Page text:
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Nearly 2.3 Lakh Indians Lost Their Investments In LUNA Crash

Nearly 2.3 Lakh Indians Lost Their Investments In LUNA Crash

According to sources at various exchanges, approximately 2.3 Lakh Indians had invested in crypto token LUNA which has lost nearly all its value

Starting from May 7 To May 13, LUNA Foundation sold over 80K bitcoins, 26 Mn Tether and 23 Mn USDC in order to save the two cryptocurrencies Terra USD and LUNA

Well things went wrong because Terra tried to back its stablecoin with its own issued token indirectly, says Sidharth Sogani of CREBACO

The recent crash in crypto token LUNA wiped out the investments of nearly 2.3 Lakh Indians.

Approximately 2.1 Lakh Indians lost their investments in LUNA in the last seven days, sources at seven leading exchanges which include WazirX, BuyUCoin, CoinDCX, Unocoin and other exchanges told Inc42. Taking all the other exchanges into account, the number could go as high as 2.3 Lakh, a crypto data analyst further estimated.

Most of the leading Indian crypto exchanges had listed LUNA on their platforms, while late entrants like Unocoin had negligible numbers of investors in LUNA. Following its crash, Indian exchanges delisted LUNA from their platforms.

Stablecoin Terra USD (UST), which is pegged to US dollar (USD), fell from $1 on May 9 to $0.15 on May 13. Currently, UST is trading at $0.125. Its market cap, too, plunged from $18.62 Bn on May 9 to $1.4 Bn today, according to Coinmarketcap.

LUNA, which is another coin of the Terra blockchain ecosystem, provides users staking rewards and governance power on Terra blockchain. The fall in its value was steeper as it fell from $75 on May 7 to almost zero now.

How Could A Stablecoin Be So Unstable 

Cryptocurrencies are infamous for their volatility. Take Bitcoin for example. The leading cryptocurrency was trading at $19.5K in December 2017 and declined to $3.4K by March 2018. Similarly, it crashed from $69K to $30K in the last few months.

While the sharp fall in Bitcoin can be attributed to the inherent volatility of the cryptocurrencies, the decline in the price of stablecoins is not expected. Terra USD was pegged to US dollar and it was supposed to be valued around $1 with marginal fluctuations.

For the uninitiated, stablecoins are cryptocurrencies where the price is designed to be pegged to a cryptocurrency or fiat money, or to exchange-traded commodities such as gold.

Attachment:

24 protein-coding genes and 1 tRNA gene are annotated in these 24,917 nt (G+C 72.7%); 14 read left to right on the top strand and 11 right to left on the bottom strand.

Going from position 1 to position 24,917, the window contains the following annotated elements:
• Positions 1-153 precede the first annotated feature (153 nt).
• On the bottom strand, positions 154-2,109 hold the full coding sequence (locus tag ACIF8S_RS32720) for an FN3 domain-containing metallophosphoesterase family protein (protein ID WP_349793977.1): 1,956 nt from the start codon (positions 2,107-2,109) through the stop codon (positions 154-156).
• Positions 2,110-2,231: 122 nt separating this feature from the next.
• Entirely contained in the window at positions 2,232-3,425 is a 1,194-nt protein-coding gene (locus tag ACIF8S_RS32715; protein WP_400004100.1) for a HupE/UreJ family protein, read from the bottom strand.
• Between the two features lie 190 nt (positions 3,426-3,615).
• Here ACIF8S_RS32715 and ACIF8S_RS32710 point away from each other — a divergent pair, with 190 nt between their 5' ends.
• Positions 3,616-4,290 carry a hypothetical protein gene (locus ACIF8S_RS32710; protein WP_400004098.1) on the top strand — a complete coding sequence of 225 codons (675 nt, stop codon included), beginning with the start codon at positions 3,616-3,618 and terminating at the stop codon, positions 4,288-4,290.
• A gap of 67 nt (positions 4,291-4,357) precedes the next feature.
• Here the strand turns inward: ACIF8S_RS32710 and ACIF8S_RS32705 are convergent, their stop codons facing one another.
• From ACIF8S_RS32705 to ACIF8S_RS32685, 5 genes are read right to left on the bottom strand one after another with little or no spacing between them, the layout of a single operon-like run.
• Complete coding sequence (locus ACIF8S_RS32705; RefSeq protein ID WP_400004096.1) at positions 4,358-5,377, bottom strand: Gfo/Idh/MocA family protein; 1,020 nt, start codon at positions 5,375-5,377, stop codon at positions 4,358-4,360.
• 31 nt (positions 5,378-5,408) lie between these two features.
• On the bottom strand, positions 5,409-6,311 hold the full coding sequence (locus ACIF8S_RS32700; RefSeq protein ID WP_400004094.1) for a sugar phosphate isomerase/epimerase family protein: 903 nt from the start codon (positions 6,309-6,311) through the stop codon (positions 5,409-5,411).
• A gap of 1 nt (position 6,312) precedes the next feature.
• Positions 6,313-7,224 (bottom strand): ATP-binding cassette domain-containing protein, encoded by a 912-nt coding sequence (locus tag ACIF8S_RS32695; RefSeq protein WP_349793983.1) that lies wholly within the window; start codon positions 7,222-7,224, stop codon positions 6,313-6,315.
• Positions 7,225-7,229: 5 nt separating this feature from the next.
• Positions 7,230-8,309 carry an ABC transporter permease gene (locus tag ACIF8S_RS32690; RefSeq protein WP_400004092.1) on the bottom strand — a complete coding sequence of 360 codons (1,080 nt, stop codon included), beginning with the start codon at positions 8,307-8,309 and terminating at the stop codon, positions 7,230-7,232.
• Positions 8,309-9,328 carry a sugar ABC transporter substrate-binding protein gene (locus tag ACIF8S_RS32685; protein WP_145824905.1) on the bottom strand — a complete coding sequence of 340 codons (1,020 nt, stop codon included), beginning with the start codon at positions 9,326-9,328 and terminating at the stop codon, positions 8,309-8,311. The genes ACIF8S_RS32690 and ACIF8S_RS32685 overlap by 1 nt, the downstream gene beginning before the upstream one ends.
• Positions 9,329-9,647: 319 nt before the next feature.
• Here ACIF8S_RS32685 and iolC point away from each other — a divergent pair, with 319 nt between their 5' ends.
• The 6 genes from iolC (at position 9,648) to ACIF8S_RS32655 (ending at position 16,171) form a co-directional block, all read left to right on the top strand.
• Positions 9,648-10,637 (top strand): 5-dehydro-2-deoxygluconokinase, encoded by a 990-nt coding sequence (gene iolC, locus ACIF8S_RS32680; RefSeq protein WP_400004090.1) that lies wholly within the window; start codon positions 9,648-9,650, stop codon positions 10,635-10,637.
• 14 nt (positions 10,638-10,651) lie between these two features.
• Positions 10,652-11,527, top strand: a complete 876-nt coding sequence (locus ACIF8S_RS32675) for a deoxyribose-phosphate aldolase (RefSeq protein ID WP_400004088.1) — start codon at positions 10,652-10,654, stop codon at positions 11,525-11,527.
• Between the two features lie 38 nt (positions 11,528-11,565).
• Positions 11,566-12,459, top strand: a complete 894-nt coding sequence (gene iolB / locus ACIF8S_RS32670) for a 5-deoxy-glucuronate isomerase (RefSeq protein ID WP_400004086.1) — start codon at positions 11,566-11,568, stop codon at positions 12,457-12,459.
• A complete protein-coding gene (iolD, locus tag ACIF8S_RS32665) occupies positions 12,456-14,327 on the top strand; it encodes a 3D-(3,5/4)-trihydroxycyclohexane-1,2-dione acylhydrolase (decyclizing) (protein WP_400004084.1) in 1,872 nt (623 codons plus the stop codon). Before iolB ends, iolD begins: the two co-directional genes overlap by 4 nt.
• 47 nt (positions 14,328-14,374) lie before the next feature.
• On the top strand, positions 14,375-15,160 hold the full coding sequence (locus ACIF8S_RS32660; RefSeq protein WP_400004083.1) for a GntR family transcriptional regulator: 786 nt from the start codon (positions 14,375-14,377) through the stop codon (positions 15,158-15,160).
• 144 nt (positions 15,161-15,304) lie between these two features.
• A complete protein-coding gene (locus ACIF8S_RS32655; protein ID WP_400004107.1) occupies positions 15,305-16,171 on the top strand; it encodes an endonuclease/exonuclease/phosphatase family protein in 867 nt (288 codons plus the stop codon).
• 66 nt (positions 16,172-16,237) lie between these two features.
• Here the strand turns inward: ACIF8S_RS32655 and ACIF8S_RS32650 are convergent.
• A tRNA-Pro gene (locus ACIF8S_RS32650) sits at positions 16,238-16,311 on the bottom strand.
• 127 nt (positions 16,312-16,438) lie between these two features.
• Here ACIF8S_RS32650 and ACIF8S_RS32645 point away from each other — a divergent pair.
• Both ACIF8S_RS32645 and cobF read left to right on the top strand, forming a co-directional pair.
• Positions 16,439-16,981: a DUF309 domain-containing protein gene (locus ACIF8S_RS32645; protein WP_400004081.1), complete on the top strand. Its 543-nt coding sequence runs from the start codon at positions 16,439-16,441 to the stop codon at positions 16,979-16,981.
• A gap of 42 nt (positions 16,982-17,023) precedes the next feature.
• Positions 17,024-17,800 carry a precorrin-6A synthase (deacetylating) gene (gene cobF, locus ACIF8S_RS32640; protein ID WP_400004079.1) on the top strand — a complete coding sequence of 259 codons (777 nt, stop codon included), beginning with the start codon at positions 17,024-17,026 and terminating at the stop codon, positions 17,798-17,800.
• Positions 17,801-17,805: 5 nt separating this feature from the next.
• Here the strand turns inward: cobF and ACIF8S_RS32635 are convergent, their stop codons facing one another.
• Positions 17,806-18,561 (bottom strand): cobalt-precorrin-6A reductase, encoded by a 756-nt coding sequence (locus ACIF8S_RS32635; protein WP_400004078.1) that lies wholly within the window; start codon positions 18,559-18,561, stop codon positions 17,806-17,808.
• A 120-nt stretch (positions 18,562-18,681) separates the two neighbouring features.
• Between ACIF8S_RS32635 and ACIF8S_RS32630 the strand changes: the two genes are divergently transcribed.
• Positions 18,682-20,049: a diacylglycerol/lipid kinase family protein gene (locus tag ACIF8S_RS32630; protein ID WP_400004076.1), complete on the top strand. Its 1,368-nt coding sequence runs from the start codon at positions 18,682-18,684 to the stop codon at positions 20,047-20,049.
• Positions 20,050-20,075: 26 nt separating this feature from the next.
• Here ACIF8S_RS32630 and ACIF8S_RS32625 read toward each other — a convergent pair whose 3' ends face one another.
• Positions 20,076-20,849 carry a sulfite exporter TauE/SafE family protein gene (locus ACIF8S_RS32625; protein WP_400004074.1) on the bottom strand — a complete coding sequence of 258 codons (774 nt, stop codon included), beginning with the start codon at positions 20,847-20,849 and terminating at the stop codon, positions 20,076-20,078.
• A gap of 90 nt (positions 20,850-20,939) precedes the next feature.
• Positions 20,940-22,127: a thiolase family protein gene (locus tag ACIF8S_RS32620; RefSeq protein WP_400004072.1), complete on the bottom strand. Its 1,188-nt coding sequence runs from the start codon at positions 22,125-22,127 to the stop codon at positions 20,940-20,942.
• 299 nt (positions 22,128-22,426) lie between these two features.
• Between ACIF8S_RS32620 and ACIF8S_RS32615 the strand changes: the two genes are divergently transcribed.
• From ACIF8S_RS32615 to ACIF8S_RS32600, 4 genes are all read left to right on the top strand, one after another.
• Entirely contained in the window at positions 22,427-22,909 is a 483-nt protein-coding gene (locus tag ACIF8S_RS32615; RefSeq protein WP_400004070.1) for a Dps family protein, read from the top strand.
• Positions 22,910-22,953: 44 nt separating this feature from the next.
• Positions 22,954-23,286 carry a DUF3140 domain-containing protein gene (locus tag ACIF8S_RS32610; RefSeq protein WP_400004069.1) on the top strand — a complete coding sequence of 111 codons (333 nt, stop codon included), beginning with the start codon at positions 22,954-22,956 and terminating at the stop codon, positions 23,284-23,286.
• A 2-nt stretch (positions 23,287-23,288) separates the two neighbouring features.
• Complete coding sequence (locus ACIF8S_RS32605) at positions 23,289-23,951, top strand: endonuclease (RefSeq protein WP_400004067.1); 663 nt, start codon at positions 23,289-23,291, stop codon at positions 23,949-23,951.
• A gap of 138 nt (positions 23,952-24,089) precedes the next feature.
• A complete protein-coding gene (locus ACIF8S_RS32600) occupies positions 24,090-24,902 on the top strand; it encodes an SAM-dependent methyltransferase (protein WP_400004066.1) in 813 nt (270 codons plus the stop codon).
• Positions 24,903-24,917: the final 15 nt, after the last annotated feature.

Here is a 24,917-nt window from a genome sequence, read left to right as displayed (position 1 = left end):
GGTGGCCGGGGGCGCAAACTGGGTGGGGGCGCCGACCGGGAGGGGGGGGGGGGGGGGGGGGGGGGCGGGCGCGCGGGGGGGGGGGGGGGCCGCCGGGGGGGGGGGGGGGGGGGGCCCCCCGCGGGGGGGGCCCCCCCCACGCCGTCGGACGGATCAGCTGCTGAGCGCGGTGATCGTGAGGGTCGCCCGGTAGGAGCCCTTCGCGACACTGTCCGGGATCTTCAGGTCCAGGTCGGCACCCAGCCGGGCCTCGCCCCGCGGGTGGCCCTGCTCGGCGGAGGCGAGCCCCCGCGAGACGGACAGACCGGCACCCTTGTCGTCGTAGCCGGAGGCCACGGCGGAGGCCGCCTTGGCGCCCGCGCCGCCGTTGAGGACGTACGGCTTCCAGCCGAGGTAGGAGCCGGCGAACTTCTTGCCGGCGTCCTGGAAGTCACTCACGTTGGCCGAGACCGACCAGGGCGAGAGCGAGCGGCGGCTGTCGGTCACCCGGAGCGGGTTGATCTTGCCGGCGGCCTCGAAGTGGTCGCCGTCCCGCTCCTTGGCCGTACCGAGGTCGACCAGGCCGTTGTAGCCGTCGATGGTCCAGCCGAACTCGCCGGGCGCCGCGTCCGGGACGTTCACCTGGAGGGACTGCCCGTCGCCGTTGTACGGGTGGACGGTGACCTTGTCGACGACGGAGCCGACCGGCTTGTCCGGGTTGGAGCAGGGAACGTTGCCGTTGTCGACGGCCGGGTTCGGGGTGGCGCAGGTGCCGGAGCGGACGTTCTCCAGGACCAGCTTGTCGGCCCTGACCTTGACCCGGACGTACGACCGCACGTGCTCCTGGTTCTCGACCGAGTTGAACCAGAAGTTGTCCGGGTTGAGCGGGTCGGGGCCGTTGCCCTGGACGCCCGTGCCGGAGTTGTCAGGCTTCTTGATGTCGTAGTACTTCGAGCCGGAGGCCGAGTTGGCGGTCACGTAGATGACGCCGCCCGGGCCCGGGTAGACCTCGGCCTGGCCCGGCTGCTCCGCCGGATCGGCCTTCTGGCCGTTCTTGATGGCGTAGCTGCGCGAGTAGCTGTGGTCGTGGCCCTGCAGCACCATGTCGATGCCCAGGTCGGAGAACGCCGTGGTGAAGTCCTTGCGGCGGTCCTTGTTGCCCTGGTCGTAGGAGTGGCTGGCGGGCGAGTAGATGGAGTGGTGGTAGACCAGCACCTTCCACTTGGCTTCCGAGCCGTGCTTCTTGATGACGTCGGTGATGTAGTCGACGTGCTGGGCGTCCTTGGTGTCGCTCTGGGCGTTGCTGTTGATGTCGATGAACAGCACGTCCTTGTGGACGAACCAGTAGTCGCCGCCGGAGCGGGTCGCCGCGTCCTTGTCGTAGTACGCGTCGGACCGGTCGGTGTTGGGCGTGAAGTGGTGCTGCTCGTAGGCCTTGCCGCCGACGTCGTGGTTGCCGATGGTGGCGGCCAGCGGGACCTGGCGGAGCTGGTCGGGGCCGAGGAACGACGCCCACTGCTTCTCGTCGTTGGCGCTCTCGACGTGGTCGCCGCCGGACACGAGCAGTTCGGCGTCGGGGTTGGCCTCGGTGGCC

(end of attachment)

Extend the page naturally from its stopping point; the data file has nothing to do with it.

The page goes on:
Stablecoins thus use various forms of reserves to back their price stability. However, in multiple cases, these are not fully backed as promised. In the case of Terra USD, Terra protocol uses a combination of open market arbitrage incentives and decentralised Oracle voting to maintain demand and supply and thus, the price of Terra. The protocol ensures the supply and demand of Terra is always balanced, leading to a stable price.

According to a statement by the LUNA Foundation Guard (LFG), until May 7, 2022, it held a reserve consisting of the following assets:

LUNA Foundation Guard Assets
Source: The Block

Come May 8, 2022, as UST price started to drop by significant margins, LFG  began converting the reserve to UST in order to maintain the supply and demand and thus the price.

Within the next few days, it sold over 80K Bitcoins, over 26 Mn Tether and 23 Mn USDC, with its reserve falling from $3.1 Bn to roughly $87 Mn.

“The Foundation is looking to use its remaining assets to compensate remaining users of $UST, smallest holders first,” it said in a statement.

Are The Terms ‘Stablecoins’ And ‘Decentralisation’ Far-Fetched?

While the future is said to be decentralised, the existing actualities are not as true as promised in the protocols.

Commenting on the fiasco, Ethereum founder Vitalik Buterin tweeted, “With the one quibble that “algostable” has become a propaganda term serving to legitimise uncollateralized stables by putting them in the same bucket as collateralized stables like DAI/RAI, and we need to really emphasize that the two are very different.”

Sidharth Sogani, founder and CEO of blockchain research and analytics firm CREBACO, questioned the very decentralised nature of Terra. He said, “Well things went wrong because Terra tried to back its stablecoin with its own issued token indirectly. Also, the blockchain was run by a handful of validators. Hence it was not truly decentralised.”

Meanwhile, Terra founder Do Kwon came under criticism on Twitter for the steep fall in the value. He soon started blocking people including Dogecoin founder Billy Markus who criticised Kwon for failing to secure the investors’ money.

Shibetoshi Nakamoto

Markus went on to say, “I agree that he should block me – I am not helping his platform, as someone who doesn’t like psychopath level people who destroy trust in the entire crypto space.”

Indian Investors Follow The Money More Than The Technology

Unlike the crypto investors in the West, a large number of Indians have been scammed through various crypto scams. Whether it is Bitconnect, GainBitcoin or crypto scams, India remains the hotbed of some of the biggest crypto crimes.

Further, according to a report by Gemini, India houses the largest number of first-time investors who mostly invest in crypto hoping to get some big returns. The crypto education level is very low at the technology level. As a result, people cannot verify the robustness of the tokens they invest in.

Owing to the lack of adequate knowledge, Indians have been an easy hunt for scammers while investors are struggling to reap the benefits of the crypto ecosystem.

Note: We at Inc42 take our ethics very seriously. More information about it can be found here.